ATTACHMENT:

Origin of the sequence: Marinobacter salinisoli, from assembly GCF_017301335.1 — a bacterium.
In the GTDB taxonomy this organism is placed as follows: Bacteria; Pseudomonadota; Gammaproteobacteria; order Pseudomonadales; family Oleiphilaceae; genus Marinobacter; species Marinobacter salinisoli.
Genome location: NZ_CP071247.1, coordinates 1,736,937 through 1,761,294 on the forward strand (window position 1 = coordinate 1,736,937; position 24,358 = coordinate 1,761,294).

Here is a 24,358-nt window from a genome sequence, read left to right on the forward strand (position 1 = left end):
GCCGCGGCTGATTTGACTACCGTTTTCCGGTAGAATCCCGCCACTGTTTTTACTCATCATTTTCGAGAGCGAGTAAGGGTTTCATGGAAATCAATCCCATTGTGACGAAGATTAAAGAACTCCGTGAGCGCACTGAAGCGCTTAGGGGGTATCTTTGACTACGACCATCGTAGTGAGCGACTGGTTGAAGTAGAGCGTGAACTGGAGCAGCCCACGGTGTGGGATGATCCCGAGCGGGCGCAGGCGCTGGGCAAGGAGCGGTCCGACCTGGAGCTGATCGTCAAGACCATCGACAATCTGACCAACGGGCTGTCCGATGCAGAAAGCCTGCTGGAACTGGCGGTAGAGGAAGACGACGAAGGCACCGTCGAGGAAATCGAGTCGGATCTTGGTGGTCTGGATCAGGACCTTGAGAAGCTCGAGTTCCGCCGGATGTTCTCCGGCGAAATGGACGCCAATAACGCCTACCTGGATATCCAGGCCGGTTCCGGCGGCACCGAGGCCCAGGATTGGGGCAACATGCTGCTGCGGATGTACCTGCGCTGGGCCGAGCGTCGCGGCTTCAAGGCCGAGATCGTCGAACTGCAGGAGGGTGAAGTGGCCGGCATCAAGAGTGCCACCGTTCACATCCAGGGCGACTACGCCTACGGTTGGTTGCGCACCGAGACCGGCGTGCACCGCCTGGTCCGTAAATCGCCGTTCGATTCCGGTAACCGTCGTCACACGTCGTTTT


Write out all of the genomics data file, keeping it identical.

Origin of the sequence: Marinobacter salinisoli, from assembly GCF_017301335.1 — a bacterium.
In the GTDB taxonomy this organism is placed as follows: Bacteria; Pseudomonadota; Gammaproteobacteria; order Pseudomonadales; family Oleiphilaceae; genus Marinobacter; species Marinobacter salinisoli.
Genome location: NZ_CP071247.1, coordinates 1,736,937 through 1,761,294 on the forward strand (window position 1 = coordinate 1,736,937; position 24,358 = coordinate 1,761,294).

Here is a 24,358-nt window from a genome sequence, read left to right on the forward strand (position 1 = left end):
GCCGCGGCTGATTTGACTACCGTTTTCCGGTAGAATCCCGCCACTGTTTTTACTCATCATTTTCGAGAGCGAGTAAGGGTTTCATGGAAATCAATCCCATTGTGACGAAGATTAAAGAACTCCGTGAGCGCACTGAAGCGCTTAGGGGGTATCTTTGACTACGACCATCGTAGTGAGCGACTGGTTGAAGTAGAGCGTGAACTGGAGCAGCCCACGGTGTGGGATGATCCCGAGCGGGCGCAGGCGCTGGGCAAGGAGCGGTCCGACCTGGAGCTGATCGTCAAGACCATCGACAATCTGACCAACGGGCTGTCCGATGCAGAAAGCCTGCTGGAACTGGCGGTAGAGGAAGACGACGAAGGCACCGTCGAGGAAATCGAGTCGGATCTTGGTGGTCTGGATCAGGACCTTGAGAAGCTCGAGTTCCGCCGGATGTTCTCCGGCGAAATGGACGCCAATAACGCCTACCTGGATATCCAGGCCGGTTCCGGCGGCACCGAGGCCCAGGATTGGGGCAACATGCTGCTGCGGATGTACCTGCGCTGGGCCGAGCGTCGCGGCTTCAAGGCCGAGATCGTCGAACTGCAGGAGGGTGAAGTGGCCGGCATCAAGAGTGCCACCGTTCACATCCAGGGCGACTACGCCTACGGTTGGTTGCGCACCGAGACCGGCGTGCACCGCCTGGTCCGTAAATCGCCGTTCGATTCCGGTAACCGTCGTCACACGTCGTTTT